s
s
Sections
Search
We don't just cover the North Bay. We live here.
Did You Know? In the first 10 days of the North Bay fire, nearly 1.5 million people used their mobile devices to visit our sites.
Already a subscriber?
iPhone
Wow! You read a lot!
Reading enhances confidence, empathy, decision-making, and overall life satisfaction. Keep it up! Subscribe.
Already a subscriber?
iPhone
Oops, you're out of free articles.
Until next month, you can always look over someone's shoulder at the coffee shop.
Already a subscriber?
iPhone
We don't just cover the North Bay. We live here.
Did You Know? In the first 10 days of the North Bay fire, we posted 390 stories about the fire. And they were shared nearly 137,000 times.
Already a subscriber?
iPhone
Supporting the community that supports us.
Obviously you value quality local journalism. Thank you.
Already a subscriber?
iPhone
Oops, you're out of free articles.
We miss you already! (Subscriptions start at just 99 cents.)
Already a subscriber?
iPhone
X

The "Follow This Story" feature will notify you when any articles related to this story are posted.

When you follow a story, the next time a related article is published — it could be days, weeks or months — you'll receive an email informing you of the update.

If you no longer want to follow a story, click the "Unfollow" link on that story. There's also an "Unfollow" link in every email notification we send you.

This tool is available only to subscribers; please make sure you're logged in if you want to follow a story.

Login

X

Please note: This feature is available only to subscribers; make sure you're logged in if you want to follow a story.

LoginSubscribe

A centennial is more than a chance to celebrate, an opportunity to honor, a means to cue nostalgia. And certainly, it is a hook on which to hang any number of history lessons — so many that it’s hard to choose among them.

Santa Rosa Junior College’s centennial year is producing all of the above and then some.

The late Harvey Hanson, who taught history at the college from 1955 to 1983, had a favorite anecdote to illustrate the way the past washes over us when we open the floodgates.

Harvey, invited to speak to a historical society in Sonoma, the cradle of California history, was well into his expansive descriptions of Bear Flag days when one of his audience — an elderly woman — raised her hand.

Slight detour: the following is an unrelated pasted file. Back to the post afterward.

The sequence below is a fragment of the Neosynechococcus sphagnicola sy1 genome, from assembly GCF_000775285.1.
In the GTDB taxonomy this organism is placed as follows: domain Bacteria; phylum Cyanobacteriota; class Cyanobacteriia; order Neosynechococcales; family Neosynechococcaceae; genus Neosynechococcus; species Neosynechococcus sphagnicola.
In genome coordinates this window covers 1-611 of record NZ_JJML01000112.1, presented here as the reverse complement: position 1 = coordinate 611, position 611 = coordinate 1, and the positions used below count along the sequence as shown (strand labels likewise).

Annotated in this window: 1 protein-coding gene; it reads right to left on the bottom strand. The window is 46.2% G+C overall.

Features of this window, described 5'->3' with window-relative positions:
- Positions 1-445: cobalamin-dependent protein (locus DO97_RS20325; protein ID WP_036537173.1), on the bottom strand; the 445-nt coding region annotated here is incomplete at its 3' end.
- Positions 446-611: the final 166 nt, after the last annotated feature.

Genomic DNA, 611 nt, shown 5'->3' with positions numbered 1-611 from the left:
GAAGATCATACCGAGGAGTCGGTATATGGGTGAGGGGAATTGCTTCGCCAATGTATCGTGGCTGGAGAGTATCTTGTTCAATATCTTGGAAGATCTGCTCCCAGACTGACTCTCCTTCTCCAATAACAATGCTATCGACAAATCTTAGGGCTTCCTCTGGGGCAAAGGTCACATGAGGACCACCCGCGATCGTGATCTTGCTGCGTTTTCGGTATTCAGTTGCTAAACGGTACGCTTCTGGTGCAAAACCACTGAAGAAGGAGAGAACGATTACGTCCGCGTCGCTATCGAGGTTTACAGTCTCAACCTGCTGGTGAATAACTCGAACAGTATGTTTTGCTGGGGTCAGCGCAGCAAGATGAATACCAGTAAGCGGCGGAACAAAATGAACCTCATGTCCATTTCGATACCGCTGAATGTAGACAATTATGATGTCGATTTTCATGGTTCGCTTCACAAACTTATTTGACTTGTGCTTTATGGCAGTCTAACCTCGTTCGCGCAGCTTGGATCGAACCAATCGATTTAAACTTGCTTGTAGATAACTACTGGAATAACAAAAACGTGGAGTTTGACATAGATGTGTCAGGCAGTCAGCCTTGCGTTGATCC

“The trouble with Sonoma,” she said, “Is that there’s just too much history.” She repeated it for emphasis: “TOO MUCH HISTORY!”

If Harvey were still here, he would see in the celebrations of SRJC’s centennial the truth in what she said. On the beautiful, oak-studded home campus, and on the also-beautiful Petaluma campus with its backdrop of hills, people have been talking and writing about the “first” 100 years, and will celebrate them with a community dinner on Thursday. There is a book in preparation telling the whole story.

And a person such as I, with only 1,500 words to sum up 100 years, is in deep trouble.

The only choice is to pick and choose just one of those 100 years from an impressive timeline of milestones and memories. So today, from the long association of college and community, I choose 1944. I choose the GI Bill.

This milestone, enacted while World War II still was being waged in Europe and the Pacific, may be the most significant piece of legislation the country had seen since the Bill of Rights.

In the decades of the ’40s and ’50s, with the flood of veterans, most still in their 20s, returning from World War II and the Korean War, the government offered not only to pay these men and women to go to college or learn a trade, but offered them low interest loans to buy a house.

The education component of what was properly known as the Servicemen’s Readjustment Act of 1944 (despite the name, women veterans were eligible) flooded the nation’s colleges with young people eager to start their real lives. And no sector of higher education was more affected than junior colleges.

And, while it meant considerable change in the entire nation, the SRJC chapter is a kind of microcosm of what that legislation did to change the country.

In his book “Santa Rosa Junior College, 1918-1957, A Personal History,” Floyd Bailey, the JC’s first president — founder, really — notes that the enrollment dropped from 670 to 235 “almost overnight” in December 1941, telling a former student in a letter that “We have 235 civilian students … three sophomore men and 33 freshmen men. The rest are women.”

President Bailey also recalled that trustee Clarence “Red” Tauzer left for the service urging his fellow board members to get as many new buildings as possible on campus as soon as they could. He wasn’t sure why, he said, but he was certain the school would need the classroom space when the war was over.

It was prophecy. In the school year 1946-47, Bailey recalled, the average daily attendance hit 1,306 and the faculty list of 20 from the pre-war years swelled to 35.

Some 25 years ago I had the privilege of interviewing several Sonoma County men about their post-war experiences. All of them attended SRJC on the GI Bill.

Of the seven, only two were pretty sure they would have gone to college if there had been no wars. The others were very clear that it wouldn’t have been an option. And that they lived much different lives because of the financial nudge from the government.